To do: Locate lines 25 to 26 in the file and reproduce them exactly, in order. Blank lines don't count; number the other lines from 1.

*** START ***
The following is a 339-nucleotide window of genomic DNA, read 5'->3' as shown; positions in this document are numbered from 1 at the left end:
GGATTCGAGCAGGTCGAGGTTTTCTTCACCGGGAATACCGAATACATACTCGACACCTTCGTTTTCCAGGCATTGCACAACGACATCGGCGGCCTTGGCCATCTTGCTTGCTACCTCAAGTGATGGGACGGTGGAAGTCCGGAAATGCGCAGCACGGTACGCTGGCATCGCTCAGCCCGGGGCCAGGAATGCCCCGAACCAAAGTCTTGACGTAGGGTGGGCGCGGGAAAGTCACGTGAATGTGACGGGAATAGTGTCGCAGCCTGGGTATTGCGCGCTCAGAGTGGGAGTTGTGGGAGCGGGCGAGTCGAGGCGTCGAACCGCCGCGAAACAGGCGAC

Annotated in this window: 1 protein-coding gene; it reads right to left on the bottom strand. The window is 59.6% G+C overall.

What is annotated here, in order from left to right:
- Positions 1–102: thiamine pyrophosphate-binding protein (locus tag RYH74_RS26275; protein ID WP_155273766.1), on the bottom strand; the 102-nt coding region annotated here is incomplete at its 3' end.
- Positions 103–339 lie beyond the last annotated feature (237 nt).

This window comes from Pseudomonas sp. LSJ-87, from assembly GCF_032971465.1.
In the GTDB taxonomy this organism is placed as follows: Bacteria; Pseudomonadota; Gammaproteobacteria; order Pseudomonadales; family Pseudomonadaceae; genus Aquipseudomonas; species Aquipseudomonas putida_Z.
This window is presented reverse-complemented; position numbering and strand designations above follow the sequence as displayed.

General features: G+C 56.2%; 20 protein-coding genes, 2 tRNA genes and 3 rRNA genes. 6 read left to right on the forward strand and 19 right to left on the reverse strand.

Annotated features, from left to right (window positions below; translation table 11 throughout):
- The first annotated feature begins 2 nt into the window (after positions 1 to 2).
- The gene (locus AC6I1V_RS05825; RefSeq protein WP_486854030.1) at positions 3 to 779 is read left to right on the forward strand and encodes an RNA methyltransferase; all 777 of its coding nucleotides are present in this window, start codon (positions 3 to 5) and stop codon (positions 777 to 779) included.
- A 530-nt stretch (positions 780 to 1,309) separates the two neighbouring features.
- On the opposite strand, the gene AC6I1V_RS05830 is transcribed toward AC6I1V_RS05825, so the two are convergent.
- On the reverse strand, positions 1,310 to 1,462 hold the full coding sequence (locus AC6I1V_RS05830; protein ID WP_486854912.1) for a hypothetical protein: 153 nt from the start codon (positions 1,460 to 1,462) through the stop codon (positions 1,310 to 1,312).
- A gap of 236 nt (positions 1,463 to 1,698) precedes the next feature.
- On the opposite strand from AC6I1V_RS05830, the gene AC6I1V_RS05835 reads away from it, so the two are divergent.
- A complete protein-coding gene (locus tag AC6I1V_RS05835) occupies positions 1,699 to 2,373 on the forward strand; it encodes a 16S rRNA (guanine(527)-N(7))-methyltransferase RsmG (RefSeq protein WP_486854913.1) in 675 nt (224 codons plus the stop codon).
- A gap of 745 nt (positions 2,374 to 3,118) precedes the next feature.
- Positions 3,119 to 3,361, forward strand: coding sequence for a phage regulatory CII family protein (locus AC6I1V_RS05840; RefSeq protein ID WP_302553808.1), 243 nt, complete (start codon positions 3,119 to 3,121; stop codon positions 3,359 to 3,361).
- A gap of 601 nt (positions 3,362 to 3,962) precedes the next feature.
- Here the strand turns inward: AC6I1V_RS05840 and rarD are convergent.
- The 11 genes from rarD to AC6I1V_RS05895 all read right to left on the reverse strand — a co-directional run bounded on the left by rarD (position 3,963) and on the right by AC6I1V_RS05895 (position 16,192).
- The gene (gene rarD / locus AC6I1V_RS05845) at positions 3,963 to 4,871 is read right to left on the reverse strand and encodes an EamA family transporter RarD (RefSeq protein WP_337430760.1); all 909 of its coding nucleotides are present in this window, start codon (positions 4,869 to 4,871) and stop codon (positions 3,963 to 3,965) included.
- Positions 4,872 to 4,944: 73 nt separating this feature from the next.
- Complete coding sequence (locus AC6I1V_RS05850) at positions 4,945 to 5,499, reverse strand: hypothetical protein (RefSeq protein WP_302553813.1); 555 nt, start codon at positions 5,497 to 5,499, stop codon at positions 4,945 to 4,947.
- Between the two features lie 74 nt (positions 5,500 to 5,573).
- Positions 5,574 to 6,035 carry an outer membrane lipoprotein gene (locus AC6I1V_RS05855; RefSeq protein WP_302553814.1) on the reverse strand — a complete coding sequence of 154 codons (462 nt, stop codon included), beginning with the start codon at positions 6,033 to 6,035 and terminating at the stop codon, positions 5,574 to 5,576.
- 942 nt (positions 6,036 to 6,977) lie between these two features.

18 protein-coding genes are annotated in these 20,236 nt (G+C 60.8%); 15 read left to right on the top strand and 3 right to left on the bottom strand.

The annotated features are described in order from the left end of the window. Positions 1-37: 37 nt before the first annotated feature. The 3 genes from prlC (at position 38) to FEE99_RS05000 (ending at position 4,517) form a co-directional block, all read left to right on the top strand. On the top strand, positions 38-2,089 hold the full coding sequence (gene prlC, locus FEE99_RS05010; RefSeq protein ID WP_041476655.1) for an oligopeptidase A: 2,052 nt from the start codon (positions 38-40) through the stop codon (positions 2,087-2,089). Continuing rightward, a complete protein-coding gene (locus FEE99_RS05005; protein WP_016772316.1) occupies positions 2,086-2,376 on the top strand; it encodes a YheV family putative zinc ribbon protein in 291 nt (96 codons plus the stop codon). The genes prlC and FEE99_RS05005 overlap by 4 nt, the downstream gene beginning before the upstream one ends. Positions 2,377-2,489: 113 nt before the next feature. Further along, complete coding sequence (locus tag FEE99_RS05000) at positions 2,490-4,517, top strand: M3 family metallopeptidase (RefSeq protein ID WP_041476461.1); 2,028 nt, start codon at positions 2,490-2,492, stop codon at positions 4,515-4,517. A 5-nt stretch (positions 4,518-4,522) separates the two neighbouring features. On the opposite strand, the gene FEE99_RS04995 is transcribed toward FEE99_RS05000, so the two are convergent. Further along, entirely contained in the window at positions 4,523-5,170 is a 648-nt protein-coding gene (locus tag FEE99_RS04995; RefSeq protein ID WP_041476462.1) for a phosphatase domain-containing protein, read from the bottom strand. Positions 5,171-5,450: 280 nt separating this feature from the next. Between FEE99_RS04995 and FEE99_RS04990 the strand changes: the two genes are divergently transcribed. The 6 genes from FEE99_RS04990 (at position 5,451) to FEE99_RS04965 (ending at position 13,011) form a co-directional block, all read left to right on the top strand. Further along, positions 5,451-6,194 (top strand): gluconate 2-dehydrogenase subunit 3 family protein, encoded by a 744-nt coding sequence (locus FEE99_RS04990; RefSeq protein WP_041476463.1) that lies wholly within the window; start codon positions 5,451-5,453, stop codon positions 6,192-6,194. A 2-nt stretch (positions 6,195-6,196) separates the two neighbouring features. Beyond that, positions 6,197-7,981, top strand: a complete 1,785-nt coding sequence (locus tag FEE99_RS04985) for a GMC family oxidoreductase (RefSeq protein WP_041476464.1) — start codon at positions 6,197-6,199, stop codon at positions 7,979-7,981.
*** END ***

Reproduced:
- The gene (gene rarD / locus AC6I1V_RS05845) at positions 3,963 to 4,871 is read right to left on the reverse strand and encodes an EamA family transporter RarD (RefSeq protein WP_337430760.1); all 909 of its coding nucleotides are present in this window, start codon (positions 4,869 to 4,871) and stop codon (positions 3,963 to 3,965) included.
- Positions 4,872 to 4,944: 73 nt separating this feature from the next.